Wednesday, January 21, 2009

Public Interest Litigations and Re-inventing India


More often than not, the onus of re-inventing India is pushed to politicians and bureaucrats. Not many seem to realize that Judiciary can also help in this. Indian Constitution allows Public Interest Litigations (PILs) to drive Law making. I feel that PILs could potentially be used to driving some very visible changes. Wondering why they are not many more PILs effecting everyday life.


On top of my mind, I can think of a possible application of PILs to better our road conditions - In recent times there has been a lot of road digging by telecom companies and other utility companies laying their cables and pipes. This has been causing lots of inconvenience in India's heavy traffic laid roads. Even after the road work is done, more often than not, the dug up area is heaped with soil or with shabby masonry. This makes the road bumpy and inconvenient. As roads are built using tax payer's money, may be a PIL could be used to claim tax payer's right on this money - May be drive a legislation that forces these companies to be quicker in their digging and be better at covering the dug area. May be the quickness in the digging could be encouraged by imposing hefty penalties on road work that extends beyond 2 days. May be, to encourage enforceability, give Traffic Police Department the right to collect this money for bonus to its officers. Funds are anyway scarce is a lot of Government Departments these days, due to populist schemes.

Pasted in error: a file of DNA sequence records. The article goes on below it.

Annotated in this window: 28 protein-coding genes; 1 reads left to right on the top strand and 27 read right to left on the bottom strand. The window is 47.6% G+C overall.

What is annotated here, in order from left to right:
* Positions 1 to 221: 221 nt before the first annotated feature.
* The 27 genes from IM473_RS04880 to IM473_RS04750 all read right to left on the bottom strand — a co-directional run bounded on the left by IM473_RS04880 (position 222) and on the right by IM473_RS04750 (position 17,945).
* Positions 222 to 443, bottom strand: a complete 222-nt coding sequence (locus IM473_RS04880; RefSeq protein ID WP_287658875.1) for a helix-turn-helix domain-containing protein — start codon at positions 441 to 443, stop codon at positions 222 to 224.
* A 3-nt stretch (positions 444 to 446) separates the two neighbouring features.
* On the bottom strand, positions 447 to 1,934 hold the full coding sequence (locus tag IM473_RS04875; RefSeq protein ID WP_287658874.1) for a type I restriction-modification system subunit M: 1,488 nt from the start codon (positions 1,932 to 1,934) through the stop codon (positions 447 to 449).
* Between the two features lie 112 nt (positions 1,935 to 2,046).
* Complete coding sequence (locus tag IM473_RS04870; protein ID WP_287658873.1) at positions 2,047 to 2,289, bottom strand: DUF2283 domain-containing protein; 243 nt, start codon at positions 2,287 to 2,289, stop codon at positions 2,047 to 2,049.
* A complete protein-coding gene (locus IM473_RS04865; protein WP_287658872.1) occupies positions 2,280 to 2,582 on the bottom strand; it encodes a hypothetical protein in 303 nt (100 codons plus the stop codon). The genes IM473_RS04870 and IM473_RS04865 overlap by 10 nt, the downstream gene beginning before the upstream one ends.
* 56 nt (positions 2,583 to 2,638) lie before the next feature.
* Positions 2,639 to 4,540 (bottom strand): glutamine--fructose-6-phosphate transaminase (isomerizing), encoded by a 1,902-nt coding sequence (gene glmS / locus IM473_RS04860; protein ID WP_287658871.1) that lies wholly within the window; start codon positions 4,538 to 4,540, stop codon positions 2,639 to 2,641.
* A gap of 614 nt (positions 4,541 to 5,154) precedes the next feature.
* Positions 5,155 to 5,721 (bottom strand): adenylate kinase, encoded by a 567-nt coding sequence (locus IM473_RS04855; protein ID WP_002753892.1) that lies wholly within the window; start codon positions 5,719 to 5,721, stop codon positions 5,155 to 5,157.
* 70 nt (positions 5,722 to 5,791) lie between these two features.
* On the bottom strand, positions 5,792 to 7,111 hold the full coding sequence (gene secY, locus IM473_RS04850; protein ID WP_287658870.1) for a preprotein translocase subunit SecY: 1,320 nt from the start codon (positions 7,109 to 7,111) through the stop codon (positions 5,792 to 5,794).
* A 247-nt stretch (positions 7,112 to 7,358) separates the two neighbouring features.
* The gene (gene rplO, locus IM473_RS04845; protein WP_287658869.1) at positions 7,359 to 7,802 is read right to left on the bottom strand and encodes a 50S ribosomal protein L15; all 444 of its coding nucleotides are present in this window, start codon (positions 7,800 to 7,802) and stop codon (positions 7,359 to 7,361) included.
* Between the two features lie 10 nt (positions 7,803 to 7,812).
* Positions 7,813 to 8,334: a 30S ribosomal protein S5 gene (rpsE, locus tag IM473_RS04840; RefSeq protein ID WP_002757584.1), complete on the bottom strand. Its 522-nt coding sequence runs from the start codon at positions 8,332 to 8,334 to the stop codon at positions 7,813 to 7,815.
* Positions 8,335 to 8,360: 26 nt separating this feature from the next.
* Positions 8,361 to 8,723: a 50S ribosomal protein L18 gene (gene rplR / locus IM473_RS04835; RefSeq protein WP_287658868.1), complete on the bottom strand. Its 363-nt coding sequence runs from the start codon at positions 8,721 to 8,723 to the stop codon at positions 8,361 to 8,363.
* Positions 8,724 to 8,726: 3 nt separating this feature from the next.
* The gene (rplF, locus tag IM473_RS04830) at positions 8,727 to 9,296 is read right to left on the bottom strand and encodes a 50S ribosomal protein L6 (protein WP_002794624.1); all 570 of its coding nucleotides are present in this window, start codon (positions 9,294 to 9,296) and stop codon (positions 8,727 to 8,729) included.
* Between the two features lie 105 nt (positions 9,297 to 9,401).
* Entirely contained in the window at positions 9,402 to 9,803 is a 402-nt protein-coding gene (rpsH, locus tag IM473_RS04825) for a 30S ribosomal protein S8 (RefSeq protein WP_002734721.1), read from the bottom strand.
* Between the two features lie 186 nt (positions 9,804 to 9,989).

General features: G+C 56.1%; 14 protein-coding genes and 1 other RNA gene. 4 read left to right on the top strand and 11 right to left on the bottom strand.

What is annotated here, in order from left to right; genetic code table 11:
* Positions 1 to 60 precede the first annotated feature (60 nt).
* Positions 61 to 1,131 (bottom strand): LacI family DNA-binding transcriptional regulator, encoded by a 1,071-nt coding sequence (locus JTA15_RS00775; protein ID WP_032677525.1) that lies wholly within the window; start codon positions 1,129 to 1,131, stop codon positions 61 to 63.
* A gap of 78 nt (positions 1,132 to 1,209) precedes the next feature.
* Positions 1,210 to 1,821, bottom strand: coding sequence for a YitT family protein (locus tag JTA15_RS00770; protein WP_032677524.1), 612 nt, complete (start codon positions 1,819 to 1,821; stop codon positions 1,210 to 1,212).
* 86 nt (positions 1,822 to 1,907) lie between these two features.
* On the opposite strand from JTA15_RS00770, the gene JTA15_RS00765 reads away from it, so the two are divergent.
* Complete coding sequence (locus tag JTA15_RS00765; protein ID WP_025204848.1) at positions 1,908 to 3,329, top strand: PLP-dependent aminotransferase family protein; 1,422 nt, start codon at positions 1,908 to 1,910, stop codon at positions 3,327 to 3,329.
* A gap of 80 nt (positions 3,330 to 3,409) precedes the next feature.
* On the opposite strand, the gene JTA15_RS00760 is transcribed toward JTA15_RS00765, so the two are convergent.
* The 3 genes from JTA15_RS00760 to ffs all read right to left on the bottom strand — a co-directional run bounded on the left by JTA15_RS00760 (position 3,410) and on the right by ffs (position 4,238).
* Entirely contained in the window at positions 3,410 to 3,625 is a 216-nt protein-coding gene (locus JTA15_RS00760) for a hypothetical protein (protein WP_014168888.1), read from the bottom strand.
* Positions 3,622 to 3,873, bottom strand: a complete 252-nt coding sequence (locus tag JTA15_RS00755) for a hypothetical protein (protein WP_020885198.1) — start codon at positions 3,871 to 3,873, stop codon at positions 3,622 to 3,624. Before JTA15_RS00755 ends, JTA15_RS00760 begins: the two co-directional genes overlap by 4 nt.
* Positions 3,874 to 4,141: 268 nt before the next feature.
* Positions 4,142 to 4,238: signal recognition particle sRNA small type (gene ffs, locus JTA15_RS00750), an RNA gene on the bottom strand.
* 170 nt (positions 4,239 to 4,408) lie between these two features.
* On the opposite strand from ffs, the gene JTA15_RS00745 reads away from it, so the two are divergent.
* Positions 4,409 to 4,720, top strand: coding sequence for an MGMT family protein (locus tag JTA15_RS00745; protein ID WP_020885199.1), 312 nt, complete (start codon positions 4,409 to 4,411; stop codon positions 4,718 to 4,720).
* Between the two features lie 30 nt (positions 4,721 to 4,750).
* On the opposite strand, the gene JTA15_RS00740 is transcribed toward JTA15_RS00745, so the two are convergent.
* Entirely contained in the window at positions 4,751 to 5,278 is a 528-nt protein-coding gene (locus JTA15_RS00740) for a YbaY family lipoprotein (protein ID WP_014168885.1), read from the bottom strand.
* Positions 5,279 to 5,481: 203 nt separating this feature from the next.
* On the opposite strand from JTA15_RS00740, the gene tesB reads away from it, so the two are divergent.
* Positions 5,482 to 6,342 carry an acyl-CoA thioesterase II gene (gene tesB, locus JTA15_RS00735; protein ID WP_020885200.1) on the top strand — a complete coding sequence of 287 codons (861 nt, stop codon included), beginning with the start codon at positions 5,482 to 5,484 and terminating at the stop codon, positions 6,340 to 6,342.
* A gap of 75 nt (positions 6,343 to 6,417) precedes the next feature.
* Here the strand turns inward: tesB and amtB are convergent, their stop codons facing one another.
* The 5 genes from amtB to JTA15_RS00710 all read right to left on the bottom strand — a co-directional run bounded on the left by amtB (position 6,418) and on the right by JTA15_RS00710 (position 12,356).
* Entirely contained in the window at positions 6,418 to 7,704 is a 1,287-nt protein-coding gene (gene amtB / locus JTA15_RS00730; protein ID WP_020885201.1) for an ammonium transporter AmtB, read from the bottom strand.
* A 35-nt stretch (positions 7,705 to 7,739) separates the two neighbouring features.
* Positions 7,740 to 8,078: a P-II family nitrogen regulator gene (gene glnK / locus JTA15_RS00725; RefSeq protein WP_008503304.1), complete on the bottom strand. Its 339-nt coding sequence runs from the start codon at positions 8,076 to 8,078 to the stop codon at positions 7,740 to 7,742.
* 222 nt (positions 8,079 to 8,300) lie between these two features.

Those who have read about the 'Systems Thinking' would be able to relate to this section better. Some of the changes that such PILs cause can change the overall course of the Indian system. Look at what the delimitation of electoral constituencies has done to the political thinking - there has been greater consideration to urban needs now – I feel we will see more of this focus in the future.


I feel that such PILs should not be a one-off affair. There should a sustainable business model around this. There are definitely better thinkers than me in identifying such ideas - Graduates and Post-Graduates in Public Administration and in Law. There should be some incentive for these people to think about such PIL opportunities. May be the incentive is that some NGOs hire dedicated resources to file some popular PILs. The incentive for the NGO would be that it would gain greater publicity and thereby attract more funds.

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